Evaluation and Management of Patients With Aortic Stenosis
Case presentation: A 66-year-old man is referred to a cardiologist for the evaluation of a heart murmur. The patient claims to be entirely asymptomatic, although his wife notes that he has decreased his physical activity over the past two years because he is “getting old.” At physical examination, his blood pressure was 120/70 mm Hg; pulse, 80 bpm; respiration, 13 breaths per minute; and temperature, 99.0°F. Cardiovascular examination revealed normal central venous pressure. His carotid upstrokes were reduced in volume and delayed in upstroke. Cardiac examination revealed a forceful sustained apical impulse in its normal position. There was a 3/6 late-peaking systolic ejection murmur heard at the right upper sternal border radiating to the neck. The rest of the physical examination was unremarkable. Echo-Doppler evaluation revealed an ejection fraction of 0.60, a left ventricular free wall thickness of 1.3 cm, and a peak transaortic flow velocity of 4.5 m/s. How should this patient be managed? Should he undergo aortic valve replacement now? Should he undergo longitudinal follow-up to monitor progression of his aortic stenosis?
Over the past 40 years, diagnostic techniques, substitute cardiac valves, and valve implantation surgery have undergone continued improvement, reducing the risk of the valve replacement and enhancing its benefits. Thus, the risk-benefit analysis of valve surgery has tilted in favor of increasingly early intervention for valve disease. The following is a summary incorporating this concept into the current strategy for managing patients with aortic stenosis such as the one described above.
The patient with severe aortic stenosis who presents with symptoms represents the most straightforward management strategy for the disease. Survival is nearly normal until the classic symptoms of angina, syncope, or dyspnea develop.1 However, only 50% of patients who present with angina survive 5 years, whereas 50% survival is 3 years for patients who present with syncope and 2 years for patients who present with dyspnea or other manifestation of congestive heart failure. In all, 75% of symptomatic patients with severe aortic stenosis succumb unless the aortic valve is replaced. On average, symptoms develop once the aortic valve area has become <1.0 cm2, although there is extraordinary case-to-case variation in valve area at the time symptoms first develop.2 Thus, some patients may become symptomatic at valve areas >1.0 cm2, and other patients do not develop symptoms until the aortic valve orifice area is <0.5 cm2.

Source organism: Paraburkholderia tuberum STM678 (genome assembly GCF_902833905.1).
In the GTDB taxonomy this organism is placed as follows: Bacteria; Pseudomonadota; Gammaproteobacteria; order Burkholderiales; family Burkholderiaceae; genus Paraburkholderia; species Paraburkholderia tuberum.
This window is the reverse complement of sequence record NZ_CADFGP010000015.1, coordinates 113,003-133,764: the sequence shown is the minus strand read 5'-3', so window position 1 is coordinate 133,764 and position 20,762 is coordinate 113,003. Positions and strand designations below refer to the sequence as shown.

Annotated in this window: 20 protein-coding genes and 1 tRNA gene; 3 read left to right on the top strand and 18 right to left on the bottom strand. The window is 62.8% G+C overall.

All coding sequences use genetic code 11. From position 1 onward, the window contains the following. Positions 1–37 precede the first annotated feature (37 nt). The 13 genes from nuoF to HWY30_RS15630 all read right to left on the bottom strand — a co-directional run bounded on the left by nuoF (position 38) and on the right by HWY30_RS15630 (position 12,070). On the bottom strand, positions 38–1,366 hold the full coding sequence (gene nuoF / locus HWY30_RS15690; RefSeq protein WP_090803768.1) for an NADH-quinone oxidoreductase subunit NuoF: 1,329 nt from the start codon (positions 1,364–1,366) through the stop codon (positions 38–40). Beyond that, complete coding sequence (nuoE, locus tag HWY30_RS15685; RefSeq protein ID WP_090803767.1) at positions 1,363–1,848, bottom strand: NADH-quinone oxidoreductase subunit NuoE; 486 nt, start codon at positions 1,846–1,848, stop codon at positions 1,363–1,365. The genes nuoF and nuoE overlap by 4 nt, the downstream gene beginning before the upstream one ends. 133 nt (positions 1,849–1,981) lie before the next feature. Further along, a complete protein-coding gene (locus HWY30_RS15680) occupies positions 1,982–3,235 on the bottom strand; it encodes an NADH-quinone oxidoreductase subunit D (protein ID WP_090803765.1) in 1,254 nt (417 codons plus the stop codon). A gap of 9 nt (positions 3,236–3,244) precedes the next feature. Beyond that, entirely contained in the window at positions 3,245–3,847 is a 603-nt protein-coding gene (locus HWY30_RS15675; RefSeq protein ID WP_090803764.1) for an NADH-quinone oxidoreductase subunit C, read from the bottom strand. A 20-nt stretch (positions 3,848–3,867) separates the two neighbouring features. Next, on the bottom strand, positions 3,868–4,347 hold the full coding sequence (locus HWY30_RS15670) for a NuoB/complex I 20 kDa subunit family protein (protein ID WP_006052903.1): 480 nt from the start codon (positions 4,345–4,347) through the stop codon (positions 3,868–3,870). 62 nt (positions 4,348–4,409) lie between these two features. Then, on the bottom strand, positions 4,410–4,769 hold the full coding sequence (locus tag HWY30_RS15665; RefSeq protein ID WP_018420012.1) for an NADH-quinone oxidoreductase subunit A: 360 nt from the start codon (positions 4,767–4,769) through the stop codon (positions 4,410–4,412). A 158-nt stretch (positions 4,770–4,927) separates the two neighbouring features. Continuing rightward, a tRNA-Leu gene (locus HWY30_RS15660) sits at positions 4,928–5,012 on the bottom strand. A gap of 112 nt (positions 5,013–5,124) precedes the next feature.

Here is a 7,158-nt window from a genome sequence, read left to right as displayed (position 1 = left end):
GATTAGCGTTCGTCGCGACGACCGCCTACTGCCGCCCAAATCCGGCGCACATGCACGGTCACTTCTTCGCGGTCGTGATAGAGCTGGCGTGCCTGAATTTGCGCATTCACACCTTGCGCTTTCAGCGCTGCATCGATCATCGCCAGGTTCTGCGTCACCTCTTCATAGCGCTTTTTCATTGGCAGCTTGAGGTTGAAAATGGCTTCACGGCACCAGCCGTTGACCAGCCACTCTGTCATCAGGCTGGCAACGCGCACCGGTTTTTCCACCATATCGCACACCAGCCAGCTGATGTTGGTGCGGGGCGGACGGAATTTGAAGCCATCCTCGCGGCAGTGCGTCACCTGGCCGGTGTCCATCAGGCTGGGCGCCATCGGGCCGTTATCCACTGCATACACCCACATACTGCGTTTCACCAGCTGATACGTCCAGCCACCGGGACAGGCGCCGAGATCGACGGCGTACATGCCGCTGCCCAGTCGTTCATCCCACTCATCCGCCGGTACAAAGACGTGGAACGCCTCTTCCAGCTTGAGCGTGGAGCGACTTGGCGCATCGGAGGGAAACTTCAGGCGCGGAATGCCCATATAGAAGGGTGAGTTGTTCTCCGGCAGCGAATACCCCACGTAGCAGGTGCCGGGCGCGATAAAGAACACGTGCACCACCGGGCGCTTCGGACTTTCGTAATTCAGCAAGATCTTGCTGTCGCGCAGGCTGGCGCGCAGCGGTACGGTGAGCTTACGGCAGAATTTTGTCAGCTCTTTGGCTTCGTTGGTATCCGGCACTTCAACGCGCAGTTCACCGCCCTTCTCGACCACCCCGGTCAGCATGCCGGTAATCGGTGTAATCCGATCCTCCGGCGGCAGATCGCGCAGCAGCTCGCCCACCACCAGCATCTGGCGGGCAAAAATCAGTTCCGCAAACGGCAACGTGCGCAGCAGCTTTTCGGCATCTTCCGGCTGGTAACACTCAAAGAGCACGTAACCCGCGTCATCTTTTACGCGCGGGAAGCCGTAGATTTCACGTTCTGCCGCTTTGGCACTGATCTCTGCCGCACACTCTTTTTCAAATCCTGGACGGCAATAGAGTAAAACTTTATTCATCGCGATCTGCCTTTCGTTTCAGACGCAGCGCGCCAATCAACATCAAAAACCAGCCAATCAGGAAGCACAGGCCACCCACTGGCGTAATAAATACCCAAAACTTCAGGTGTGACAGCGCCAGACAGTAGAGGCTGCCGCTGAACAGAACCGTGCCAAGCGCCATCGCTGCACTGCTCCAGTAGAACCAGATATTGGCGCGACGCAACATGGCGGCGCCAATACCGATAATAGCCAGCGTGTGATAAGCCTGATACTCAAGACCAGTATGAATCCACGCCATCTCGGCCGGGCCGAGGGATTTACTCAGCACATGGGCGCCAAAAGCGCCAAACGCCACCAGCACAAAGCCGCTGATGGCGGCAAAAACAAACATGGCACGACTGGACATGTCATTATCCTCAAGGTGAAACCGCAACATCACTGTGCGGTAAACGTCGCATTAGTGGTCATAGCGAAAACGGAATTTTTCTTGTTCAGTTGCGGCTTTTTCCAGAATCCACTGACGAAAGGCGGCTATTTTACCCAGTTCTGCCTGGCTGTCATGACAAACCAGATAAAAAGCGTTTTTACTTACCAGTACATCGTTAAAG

Once surgery has been performed, age-corrected survival is nearly normal after surgery.3 Thus, the large contrast between a 75%, 3-year mortality for symptomatic patients who do not undergo surgery versus a nearly normal postoperative survival rate makes the decision to perform aortic valve replacement in symptomatic patients with severe aortic stenosis an obvious choice in the absence of surgical contraindications.
Asymptomatic Patients With Severe Aortic Stenosis
The asymptomatic patient with aortic stenosis has an excellent prognosis despite severe left ventricular outflow obstruction. Nonetheless, the outcome for such patients is not perfect, and there is a small risk of sudden death or of rapid advancement from the asymptomatic phase to symptoms to sudden death.1,4–6⇓⇓⇓ Several studies have attempted to ascertain the risk of sudden death in the population of asymptomatic patients with severe aortic stenosis. Table 12,4–10⇓⇓⇓⇓⇓⇓⇓ tabulates many of these studies and demonstrates that the overall risk of sudden death in this group of patients is ≈2%.